Obama Criticizes Wall Street Bonus Practice and Calls For More Reform

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Obama Criticizes Wall Street Bonus Practice and Calls For More Reform

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Obama Criticizes Wall Street Bonus Practice and Calls For More Reform

by TheStreet 1:14 mins

Obama Criticizes Wall Street Bonus Practice and Calls For More Reform

by TheStreet 1:14 mins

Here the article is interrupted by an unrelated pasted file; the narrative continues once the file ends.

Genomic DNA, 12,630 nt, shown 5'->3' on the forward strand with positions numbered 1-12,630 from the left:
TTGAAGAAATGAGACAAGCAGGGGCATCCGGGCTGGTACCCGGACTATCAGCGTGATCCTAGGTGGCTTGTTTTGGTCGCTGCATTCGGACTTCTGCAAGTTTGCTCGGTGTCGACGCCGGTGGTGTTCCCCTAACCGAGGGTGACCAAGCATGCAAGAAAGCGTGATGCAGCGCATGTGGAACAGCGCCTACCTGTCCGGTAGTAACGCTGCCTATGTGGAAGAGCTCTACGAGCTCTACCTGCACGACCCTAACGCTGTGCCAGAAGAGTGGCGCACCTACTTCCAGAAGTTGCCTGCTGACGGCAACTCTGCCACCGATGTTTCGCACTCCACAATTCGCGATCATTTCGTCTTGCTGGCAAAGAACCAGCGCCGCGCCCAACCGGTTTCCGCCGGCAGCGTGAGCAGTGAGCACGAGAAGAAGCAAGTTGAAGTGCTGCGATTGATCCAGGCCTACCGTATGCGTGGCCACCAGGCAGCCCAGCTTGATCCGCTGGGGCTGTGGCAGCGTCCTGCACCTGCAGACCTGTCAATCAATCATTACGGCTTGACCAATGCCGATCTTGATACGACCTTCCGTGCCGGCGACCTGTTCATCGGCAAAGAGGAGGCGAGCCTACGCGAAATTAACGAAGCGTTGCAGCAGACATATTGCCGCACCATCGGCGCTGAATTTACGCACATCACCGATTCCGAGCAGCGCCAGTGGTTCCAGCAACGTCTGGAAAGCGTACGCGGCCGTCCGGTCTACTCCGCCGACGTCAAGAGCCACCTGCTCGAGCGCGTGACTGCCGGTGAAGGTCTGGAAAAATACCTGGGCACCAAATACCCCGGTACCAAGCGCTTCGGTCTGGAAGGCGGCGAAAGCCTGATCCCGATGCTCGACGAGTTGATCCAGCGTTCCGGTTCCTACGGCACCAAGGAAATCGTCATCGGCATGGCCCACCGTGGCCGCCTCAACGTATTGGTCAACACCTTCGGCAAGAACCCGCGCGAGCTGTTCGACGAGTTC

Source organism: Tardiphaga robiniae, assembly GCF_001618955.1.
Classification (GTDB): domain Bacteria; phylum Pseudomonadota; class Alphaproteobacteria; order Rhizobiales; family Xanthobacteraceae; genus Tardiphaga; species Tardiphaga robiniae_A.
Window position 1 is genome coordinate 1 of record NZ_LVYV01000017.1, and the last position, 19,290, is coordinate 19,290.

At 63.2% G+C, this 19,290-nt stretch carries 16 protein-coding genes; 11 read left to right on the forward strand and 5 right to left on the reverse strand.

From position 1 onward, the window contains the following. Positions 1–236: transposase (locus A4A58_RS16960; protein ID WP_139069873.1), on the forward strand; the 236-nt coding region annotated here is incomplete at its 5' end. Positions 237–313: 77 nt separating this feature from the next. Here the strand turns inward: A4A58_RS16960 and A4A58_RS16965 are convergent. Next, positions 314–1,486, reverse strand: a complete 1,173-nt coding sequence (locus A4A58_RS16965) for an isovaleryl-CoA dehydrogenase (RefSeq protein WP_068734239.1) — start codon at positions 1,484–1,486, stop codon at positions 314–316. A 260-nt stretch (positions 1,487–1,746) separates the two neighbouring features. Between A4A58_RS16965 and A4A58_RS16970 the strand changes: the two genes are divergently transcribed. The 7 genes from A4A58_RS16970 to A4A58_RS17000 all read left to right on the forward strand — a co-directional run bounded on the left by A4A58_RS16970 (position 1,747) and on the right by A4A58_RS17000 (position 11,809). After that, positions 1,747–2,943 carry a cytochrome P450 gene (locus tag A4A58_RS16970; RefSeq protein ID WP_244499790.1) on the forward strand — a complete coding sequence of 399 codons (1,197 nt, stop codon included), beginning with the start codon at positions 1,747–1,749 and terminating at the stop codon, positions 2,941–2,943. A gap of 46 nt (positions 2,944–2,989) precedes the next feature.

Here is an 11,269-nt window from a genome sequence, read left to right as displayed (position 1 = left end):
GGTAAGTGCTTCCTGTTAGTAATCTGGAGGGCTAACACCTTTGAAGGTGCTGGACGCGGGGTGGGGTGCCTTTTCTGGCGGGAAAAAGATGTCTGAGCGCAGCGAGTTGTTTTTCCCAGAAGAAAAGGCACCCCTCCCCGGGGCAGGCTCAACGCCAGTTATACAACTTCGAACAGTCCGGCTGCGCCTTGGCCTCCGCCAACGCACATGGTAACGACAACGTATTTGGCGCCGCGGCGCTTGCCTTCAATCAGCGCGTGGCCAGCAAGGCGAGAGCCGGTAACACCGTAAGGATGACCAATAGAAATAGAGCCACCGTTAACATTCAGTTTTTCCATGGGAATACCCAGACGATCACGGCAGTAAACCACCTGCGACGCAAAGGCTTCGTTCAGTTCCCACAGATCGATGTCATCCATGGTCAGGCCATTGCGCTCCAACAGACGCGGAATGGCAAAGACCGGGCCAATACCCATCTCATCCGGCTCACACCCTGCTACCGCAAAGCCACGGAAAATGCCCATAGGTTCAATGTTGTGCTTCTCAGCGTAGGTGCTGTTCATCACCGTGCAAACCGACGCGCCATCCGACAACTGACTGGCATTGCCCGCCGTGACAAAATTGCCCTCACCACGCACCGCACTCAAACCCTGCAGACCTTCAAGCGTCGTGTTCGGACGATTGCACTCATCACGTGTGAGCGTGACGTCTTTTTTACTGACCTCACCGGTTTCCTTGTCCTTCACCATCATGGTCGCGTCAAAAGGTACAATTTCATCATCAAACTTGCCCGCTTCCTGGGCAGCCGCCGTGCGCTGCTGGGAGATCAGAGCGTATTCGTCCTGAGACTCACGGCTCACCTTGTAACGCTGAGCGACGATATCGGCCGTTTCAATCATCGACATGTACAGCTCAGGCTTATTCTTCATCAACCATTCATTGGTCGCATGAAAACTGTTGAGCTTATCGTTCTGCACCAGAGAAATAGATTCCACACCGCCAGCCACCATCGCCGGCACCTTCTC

President Obama criticized the bonus culture on Wall Street calling for additional reform to curb risky investing. In an interview with the American Public Media, the President said Wall Street's bonus structure still incentivizes some to take too much risk. The President said, "You can generate a huge amount of bonuses by making some big bets; you will be rewarded on the upside. [But] if you make a really bad bet, a lot of times you've already banked all your bonuses." According to New York State Comptroller's Office, Wall Street employees on average took home more than $164,000 in bonus last year. That's the highest post-recession average and the third highest on record. A number of institutions, however, are deferring part of the bonus for up to three years. By delaying compensation, employees have the partial incentive to not seek a quick payout and hurt others in the long run. Post crisis financial reform like Dodd-Frank in 2010 has limited firm-threatening speculative trades that pose risks to the financial system.

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